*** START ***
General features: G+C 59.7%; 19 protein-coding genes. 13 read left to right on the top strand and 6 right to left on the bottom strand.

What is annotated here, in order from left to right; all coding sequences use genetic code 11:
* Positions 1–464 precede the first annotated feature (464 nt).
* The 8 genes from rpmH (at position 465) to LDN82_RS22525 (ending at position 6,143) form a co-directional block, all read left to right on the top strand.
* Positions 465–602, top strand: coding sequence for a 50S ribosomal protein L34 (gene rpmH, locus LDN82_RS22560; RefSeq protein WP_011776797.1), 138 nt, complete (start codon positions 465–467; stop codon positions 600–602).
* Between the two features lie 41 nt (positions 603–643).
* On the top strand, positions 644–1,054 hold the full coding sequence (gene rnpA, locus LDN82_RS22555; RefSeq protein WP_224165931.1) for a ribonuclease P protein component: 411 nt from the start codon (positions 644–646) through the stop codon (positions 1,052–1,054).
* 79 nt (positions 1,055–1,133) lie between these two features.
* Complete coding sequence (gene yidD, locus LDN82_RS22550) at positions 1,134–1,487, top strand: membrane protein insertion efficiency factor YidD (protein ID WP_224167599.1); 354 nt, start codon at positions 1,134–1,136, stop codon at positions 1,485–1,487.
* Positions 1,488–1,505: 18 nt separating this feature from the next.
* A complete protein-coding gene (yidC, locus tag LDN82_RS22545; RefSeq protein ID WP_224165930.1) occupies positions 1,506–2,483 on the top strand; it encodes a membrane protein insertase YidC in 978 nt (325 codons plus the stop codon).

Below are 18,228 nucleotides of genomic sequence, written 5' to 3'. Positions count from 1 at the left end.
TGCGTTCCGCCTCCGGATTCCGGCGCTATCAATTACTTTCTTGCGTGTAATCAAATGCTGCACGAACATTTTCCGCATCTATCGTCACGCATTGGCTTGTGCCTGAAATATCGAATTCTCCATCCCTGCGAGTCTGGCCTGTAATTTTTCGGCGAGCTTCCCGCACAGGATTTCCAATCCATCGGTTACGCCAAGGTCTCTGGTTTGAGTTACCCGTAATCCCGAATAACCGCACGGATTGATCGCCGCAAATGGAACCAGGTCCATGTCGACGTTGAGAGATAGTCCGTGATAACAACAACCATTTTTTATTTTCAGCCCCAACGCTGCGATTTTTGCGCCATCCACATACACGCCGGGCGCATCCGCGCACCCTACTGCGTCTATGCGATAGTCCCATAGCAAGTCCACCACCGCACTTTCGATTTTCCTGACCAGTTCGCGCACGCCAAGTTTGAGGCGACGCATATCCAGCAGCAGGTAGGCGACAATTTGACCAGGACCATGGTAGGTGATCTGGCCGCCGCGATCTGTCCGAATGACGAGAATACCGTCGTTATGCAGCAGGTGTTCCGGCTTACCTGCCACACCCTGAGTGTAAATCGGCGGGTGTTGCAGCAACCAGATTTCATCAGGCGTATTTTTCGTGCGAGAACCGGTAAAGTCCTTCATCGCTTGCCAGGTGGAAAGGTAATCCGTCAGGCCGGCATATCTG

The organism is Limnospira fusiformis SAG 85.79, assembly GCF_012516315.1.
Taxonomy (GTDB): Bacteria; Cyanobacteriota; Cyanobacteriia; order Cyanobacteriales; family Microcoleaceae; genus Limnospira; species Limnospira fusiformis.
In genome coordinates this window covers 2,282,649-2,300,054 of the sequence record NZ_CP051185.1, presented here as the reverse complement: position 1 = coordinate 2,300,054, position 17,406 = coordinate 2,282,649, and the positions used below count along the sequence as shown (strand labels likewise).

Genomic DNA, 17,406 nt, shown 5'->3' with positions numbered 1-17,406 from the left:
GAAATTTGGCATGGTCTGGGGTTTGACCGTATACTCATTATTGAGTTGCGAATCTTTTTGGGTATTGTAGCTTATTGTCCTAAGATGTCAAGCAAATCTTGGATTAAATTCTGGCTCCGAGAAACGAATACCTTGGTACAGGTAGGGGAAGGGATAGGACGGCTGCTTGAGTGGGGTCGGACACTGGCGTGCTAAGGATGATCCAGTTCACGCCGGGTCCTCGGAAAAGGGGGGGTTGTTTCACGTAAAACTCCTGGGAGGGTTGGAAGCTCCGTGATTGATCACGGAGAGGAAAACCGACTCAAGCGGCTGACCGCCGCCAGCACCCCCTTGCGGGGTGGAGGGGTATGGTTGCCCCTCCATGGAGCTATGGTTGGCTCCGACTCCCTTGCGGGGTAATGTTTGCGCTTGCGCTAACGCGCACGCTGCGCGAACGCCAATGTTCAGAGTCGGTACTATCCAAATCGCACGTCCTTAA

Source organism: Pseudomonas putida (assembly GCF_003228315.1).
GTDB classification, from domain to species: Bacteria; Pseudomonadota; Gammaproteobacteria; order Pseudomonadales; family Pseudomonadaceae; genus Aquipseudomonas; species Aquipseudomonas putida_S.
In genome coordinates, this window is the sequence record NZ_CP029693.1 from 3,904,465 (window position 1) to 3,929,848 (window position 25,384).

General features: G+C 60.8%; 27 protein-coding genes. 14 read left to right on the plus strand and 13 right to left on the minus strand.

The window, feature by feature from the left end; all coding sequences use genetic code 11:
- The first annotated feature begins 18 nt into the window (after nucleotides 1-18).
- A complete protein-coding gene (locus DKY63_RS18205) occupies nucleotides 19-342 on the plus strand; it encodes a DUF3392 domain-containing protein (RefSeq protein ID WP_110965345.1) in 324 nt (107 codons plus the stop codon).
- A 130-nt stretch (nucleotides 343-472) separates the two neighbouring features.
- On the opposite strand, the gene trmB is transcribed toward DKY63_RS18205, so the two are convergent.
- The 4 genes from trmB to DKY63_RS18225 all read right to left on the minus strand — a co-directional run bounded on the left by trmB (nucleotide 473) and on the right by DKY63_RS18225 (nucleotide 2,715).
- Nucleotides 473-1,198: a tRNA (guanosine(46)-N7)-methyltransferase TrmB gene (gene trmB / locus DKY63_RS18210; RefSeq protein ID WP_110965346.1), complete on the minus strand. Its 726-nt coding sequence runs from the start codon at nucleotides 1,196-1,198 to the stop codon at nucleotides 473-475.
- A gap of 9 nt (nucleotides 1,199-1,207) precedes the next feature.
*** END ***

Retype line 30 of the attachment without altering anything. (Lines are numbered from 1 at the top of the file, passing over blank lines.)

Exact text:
- A gap of 9 nt (nucleotides 1,199-1,207) precedes the next feature.